South Korea has called on China to ensure “a fair business environment” for battery manufacturers to compete for business across the two countries.
South Korea’s trade minister Paik Un-gyu (pictured) made the plea during a meeting with his Chinese counterpart Miao Wei in Seoul, the Yonhap news agency reported.
Seoul has confirmed it is in direct talks with China aimed at patching up a trade row that led Beijing to slap sanctions on the use of South Korean batteries.
As BBB reported last week, signs that the two countries were attempting to bury the batteries hatchet emerged as South Korean and Chinese firms formed two joint ventures to produce lithium-ion battery materials from bases in China.
Further evidence of a Korean “land grab” of future European EV markets came last week with SK Innovation's announcement that it plans to invest around KRW1 trillion ($920 million) to build an electric vehicle (EV) battery plant in Hungary and to expand production facilities for EV batteries in South Korea.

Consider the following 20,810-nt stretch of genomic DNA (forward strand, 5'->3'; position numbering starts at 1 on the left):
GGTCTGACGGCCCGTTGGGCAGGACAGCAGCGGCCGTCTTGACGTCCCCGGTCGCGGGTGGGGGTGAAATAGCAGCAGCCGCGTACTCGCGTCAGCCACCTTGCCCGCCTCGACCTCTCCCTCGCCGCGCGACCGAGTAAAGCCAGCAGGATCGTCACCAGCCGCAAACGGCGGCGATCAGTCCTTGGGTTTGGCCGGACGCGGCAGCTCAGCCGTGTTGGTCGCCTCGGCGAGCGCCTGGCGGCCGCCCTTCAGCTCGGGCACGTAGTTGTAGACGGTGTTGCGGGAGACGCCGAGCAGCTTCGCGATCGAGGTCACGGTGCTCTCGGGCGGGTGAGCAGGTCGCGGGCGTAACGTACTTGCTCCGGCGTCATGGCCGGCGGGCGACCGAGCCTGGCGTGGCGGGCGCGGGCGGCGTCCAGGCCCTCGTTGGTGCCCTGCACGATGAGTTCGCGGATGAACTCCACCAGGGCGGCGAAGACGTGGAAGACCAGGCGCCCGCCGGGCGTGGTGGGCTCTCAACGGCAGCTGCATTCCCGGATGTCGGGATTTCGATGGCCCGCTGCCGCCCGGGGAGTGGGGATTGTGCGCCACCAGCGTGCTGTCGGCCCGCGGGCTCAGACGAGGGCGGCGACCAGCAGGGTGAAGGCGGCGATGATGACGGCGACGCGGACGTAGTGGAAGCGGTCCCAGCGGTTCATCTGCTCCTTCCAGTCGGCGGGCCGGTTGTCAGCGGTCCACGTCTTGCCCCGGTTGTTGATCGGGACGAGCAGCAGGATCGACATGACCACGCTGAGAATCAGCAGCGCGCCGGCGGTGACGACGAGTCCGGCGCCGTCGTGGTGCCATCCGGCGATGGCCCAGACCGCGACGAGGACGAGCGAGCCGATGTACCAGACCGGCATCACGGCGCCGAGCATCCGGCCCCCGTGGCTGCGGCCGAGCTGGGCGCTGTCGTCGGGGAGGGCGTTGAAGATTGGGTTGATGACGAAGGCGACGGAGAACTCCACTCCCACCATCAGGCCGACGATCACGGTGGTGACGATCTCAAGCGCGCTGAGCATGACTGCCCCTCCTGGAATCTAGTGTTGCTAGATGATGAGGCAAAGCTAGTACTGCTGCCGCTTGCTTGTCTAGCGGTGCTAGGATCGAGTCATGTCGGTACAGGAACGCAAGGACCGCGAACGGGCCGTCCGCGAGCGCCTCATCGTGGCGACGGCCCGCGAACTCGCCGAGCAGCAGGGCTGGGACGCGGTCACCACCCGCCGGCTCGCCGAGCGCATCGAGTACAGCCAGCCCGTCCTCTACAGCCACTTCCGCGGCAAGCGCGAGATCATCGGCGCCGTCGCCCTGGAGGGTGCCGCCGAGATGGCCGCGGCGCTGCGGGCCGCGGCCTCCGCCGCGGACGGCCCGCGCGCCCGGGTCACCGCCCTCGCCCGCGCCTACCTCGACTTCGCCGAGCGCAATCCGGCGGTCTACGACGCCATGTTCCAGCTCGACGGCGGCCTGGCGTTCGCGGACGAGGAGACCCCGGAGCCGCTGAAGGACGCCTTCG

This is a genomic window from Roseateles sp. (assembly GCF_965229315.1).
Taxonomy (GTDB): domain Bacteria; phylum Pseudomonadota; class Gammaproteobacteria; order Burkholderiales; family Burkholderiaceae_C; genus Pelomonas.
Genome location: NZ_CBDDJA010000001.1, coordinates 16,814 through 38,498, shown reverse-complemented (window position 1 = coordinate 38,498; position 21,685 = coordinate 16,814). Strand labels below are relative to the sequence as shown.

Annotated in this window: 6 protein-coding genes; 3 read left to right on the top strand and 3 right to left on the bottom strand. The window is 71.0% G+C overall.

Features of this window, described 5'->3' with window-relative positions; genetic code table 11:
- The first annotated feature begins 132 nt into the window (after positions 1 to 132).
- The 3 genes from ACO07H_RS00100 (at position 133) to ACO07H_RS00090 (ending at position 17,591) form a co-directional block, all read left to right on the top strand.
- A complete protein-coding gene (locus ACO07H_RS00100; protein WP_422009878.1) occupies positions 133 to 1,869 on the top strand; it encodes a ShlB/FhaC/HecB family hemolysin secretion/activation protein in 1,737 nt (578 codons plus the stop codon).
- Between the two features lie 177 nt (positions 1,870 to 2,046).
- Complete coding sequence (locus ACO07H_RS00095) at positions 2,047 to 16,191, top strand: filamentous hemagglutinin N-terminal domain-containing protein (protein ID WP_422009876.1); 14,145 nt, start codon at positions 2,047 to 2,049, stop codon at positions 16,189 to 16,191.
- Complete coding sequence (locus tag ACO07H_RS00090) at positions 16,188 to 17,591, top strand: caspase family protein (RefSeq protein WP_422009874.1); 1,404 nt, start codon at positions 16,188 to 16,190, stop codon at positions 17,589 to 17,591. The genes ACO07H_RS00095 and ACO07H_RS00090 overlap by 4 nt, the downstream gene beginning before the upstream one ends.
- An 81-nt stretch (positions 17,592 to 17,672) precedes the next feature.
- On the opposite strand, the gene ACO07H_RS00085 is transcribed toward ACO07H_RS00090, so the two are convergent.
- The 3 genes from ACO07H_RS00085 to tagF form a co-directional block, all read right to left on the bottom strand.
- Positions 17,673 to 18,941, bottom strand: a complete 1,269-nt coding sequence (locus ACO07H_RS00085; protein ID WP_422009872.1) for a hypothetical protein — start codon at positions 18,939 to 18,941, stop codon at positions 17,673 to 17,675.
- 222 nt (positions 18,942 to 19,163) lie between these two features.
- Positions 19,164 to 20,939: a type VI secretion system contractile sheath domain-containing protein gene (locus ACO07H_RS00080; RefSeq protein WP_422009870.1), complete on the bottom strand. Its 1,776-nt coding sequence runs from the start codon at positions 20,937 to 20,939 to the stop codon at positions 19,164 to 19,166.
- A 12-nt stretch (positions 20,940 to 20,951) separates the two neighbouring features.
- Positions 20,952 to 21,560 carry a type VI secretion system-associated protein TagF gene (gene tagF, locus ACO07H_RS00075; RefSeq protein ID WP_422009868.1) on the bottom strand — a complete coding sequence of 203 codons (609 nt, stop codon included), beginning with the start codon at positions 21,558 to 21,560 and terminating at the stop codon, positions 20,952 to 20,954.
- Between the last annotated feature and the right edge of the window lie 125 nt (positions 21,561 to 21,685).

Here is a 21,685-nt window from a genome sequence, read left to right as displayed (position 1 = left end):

The battery maker said it would set aside KRW840 billion for the Hungary plant, which it will start building in February. By 2020, the plant will be capable of producing 7.5GWh of batteries each year.
South Korea is backing plans by the country’s battery giants to inject a total of KRW2.3 trillion ($2.3 billion) into the sector over the next three years, to expand production and challenge China’s increasing dominance of the market.
The move, led by battery giants LG Chem, Samsung SDI and SK Innovation Companies is in response to Chinese sanctions the firms say effectively block the use of South Korean batteries in electric vehicles in China.